FAYETTEVILLE — The FBI and local police are reporting an increase in “sextortion” crimes in Northwest Arkansas, with young boys increasingly being targeted.
Mark Grimm, special supervisory agent for the FBI office in Fayetteville, said the increase in schemes targeting young males reflects a national trend. He said the predators persuade victims to provide sexual videos or photos and then rely on threats and embarrassment to coerce their victims into providing money.
“It’s not just in Arkansas, it’s national,” Grimm said. “Particularly with young men, the fraud really succeeds if the subject is embarrassed.”
Grimm said a typical scheme begins with the predator posing as a young girl and trying to establish a relationship with the victim online or on social media. If they can persuade the target to provide a sexual image then the extortion begins.
“They turn around and use that image or video and the threat that they’ll make it public,” Grimm said. “They demand the target provide them with gift cards or information for bank accounts they have access to.”
Grimm said he couldn’t discuss specific cases but said the FBI and local police in Northwest Arkansas are seeing more and more reports of the crime.
Recent arrests in Benton and Washington counties show some of the earmarks of this type of crime. In Benton County, Matthew Nance is currently being held in the Benton County Jail in connection with rape and sexual extortion. Court records indicate the victims in those crimes were young girls. Other court records show search warrants for social media accounts used by Nance found IP addresses with locations in Africa.
Grimm said “a lot” of the sextortion crimes reported show links to African criminal enterprises also active in cyber fraud, banking fraud and other internet crimes.
In Washington County, Coleton Russell of Vian, Okla., was arrested Aug. 31 in connection with sexual extortion. Sexual extortion under Arkansas law is a Class B felony with penalties of five to 20 years in prison and a fine of up to $15,000. Prosecuting Attorney Matt Durrett said Russell’s case showed similarities to the types of cases the FBI is reporting.
According to the criminal information filed in Russell’s case during November and December 2021 that he “with the purpose to coerce the victim to engage in sexual conduct or sexually explicit conduct … communicated a threat to harm the reputation of the other person, or produce or distribute a recording of the other person engaged in sexually explicit conduct or depicted in a state of nudity.” Court records show the victim in the case is a juvenile. Russell was released from the Washington County Detention Center Sept. 1 on $15,000 bond.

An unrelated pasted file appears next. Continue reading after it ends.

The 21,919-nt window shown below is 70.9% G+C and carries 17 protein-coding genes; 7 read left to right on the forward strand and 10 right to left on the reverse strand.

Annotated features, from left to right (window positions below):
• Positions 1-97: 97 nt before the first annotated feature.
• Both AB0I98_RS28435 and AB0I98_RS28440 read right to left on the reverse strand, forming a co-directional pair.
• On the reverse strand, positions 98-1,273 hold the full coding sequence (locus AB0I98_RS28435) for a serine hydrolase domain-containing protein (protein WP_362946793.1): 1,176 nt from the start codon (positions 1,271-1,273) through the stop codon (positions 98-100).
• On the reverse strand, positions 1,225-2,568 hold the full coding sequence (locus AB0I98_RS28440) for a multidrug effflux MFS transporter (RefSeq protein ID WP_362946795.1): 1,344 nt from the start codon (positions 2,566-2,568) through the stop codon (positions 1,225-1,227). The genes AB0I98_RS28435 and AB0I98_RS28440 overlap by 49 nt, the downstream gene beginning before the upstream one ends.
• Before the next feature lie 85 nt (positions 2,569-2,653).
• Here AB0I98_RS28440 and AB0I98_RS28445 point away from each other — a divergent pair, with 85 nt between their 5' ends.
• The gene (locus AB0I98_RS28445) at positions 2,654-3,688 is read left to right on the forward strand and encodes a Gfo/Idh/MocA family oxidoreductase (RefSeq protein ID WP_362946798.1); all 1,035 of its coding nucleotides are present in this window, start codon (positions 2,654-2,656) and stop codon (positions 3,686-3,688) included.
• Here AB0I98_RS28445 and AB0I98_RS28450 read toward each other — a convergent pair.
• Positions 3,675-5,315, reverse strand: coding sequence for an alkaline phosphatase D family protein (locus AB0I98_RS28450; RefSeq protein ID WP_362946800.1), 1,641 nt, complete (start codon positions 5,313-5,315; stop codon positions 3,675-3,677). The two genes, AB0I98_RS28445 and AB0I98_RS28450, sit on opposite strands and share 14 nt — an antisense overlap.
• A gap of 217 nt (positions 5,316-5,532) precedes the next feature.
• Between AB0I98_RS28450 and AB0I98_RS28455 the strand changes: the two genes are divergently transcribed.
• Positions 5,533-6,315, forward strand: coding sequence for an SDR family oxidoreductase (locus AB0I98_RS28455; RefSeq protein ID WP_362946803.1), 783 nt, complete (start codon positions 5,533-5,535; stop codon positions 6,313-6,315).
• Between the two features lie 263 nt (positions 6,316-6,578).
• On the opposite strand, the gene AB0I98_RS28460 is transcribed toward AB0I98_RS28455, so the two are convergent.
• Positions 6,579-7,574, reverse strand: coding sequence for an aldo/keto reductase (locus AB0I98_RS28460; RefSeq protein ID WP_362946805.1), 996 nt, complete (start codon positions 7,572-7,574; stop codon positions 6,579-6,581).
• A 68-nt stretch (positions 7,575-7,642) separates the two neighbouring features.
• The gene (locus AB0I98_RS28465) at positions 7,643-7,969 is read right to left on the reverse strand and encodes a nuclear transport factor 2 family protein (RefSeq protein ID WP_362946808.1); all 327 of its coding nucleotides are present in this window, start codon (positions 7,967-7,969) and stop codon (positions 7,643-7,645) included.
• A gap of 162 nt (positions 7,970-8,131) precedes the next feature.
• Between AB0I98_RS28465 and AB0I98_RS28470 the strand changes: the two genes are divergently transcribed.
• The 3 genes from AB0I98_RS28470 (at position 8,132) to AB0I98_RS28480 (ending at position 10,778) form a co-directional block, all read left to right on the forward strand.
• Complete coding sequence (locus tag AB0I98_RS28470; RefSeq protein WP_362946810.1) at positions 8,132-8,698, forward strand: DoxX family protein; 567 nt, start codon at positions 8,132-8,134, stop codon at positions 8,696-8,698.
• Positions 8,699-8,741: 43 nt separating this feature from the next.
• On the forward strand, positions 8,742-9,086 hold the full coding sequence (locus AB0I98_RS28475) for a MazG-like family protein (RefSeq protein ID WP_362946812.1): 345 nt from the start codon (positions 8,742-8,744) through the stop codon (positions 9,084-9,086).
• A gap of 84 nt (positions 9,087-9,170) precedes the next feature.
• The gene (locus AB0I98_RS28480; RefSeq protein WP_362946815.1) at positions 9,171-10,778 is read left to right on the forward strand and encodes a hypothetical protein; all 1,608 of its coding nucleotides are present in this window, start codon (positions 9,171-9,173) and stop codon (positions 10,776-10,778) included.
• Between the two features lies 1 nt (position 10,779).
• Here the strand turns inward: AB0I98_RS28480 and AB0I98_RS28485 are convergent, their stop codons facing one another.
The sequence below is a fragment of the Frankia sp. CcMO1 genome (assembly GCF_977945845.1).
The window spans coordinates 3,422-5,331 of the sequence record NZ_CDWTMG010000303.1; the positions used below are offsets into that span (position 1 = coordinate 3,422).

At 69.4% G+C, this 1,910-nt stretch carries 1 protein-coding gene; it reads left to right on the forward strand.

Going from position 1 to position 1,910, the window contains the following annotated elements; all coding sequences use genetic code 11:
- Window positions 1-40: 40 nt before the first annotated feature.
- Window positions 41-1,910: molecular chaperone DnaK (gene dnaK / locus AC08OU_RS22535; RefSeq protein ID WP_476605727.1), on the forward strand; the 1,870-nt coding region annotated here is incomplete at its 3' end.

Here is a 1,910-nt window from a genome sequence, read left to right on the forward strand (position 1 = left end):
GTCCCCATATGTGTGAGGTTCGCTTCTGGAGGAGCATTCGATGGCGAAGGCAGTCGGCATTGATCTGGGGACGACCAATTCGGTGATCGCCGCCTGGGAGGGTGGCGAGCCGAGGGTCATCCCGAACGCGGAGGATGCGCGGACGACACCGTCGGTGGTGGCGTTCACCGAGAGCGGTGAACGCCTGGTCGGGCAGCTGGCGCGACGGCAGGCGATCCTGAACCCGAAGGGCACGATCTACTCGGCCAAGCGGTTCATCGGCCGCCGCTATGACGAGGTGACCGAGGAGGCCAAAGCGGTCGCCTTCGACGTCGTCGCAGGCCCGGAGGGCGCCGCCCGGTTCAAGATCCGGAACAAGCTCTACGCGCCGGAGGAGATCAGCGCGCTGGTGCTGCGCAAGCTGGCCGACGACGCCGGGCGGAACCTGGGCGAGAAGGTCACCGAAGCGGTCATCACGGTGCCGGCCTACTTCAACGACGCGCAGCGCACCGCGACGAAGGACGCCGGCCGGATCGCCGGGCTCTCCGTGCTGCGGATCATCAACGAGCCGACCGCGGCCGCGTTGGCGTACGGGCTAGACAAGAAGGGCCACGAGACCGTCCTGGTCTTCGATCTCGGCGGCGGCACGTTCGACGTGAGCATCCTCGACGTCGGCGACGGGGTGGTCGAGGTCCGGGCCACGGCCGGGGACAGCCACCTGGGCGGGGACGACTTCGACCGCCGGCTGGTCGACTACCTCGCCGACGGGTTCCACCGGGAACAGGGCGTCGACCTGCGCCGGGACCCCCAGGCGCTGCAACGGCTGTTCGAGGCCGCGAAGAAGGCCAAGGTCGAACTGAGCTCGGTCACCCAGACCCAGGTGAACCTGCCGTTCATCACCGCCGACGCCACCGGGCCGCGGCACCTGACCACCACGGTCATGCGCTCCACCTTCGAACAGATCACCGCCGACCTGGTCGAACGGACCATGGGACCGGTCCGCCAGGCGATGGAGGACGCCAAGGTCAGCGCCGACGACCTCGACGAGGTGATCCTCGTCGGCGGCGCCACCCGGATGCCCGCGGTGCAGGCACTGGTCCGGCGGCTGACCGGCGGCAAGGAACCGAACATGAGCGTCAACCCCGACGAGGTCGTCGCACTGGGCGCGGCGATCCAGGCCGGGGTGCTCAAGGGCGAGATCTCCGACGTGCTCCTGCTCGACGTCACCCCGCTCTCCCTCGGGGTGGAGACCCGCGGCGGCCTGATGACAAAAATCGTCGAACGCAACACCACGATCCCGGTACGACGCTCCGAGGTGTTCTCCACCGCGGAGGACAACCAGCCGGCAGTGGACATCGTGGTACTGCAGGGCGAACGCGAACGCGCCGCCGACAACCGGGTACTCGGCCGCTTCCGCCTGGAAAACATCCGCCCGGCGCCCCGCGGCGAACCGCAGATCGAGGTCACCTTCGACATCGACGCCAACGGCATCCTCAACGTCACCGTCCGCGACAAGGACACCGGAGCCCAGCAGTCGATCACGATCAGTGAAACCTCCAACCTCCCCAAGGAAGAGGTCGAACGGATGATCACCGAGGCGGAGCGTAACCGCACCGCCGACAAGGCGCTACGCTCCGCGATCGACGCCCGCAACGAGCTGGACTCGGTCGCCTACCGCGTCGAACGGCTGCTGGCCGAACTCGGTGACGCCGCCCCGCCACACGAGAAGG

Durrett said some cases may be handled in state courts but others are taken up by federal courts. Connor Hagan, public affairs officer for the FBI office in Little Rock, said federal law states any person who forces or persuades a minor to engage in sexually explicit conduct can face up to 30 years in prison. Additionally, Hagan said, most sextortion crimes also involve the use of a computer, which is an additional offense that can be punished by up to 10 years in prison and fines of up to $250,000.
According to the National Center for Missing and Exploited Children, the reports the organization receives show how sextortion is changing. Since 2016, according to information on the center’s website, the CyberTipline has received 262,573 reports of online enticement, the category that included sextortion. Between 2019 and 2021, the number of of reports involving sextortion more than doubled. The center also reports in the past the dominant motive of offenders was to get more explicit images of a child but in reports from early 2022, 79% of the offenders were seeking money.
Grimm said the use of social media platforms by the predators in these cases make it essential that parents, guardians and other adults are available to the victims and open to communication. Victim services providers agreed communication is the key to preventing or minimizing these crimes.
Casey Atwood, program director at the Children’s Safety Center of Washington County, said she’s aware of the recent increase in sextortion cases targeting young boys.
“I know that it is happening,” Atwood said. “It’s a growing trend. Technology is ever-evolving and kids are getting access at younger and younger ages.”
Atwood said that parents need to replace or modernize the antiquated “birds and the bees” conversation about sex and discuss the risks kids are facing today.
“Parents and guardians need to get out of the window of having a once-in-a-lifetime talk about the birds and the bees and have conversations about things they’ve seen or heard about in today’s world. Some people may be afraid that they’re putting ideas in kids’ heads. Don’t worry, they’re already being exposed to all those things.”
Atwood said the center website has a list of crisis hotlines and community resources.
Gretchen Smeltzer is executive director of Into the Light, a nonprofit organization providing services to victims of child sex trafficking. Smeltzer said she has also seen reports of the trend of young boys being targeted in sextortion crimes. She also said communication is vital.
“We would encourage parents to have a ‘preemptive’ talk with their boys about it,” Smeltzer said. “That this is an issue that is going on and to let them know that they’re not going to be in trouble if they tell you about it. Taking away that barrier of embarrassment and fear. Being non-judgemental is going to help open the doorway for a child to feel safe and to share what has happened to them.”
Smeltzer said Into the Light has resources available online and through a hotline. She said the group makes informational presentations to individuals and to groups.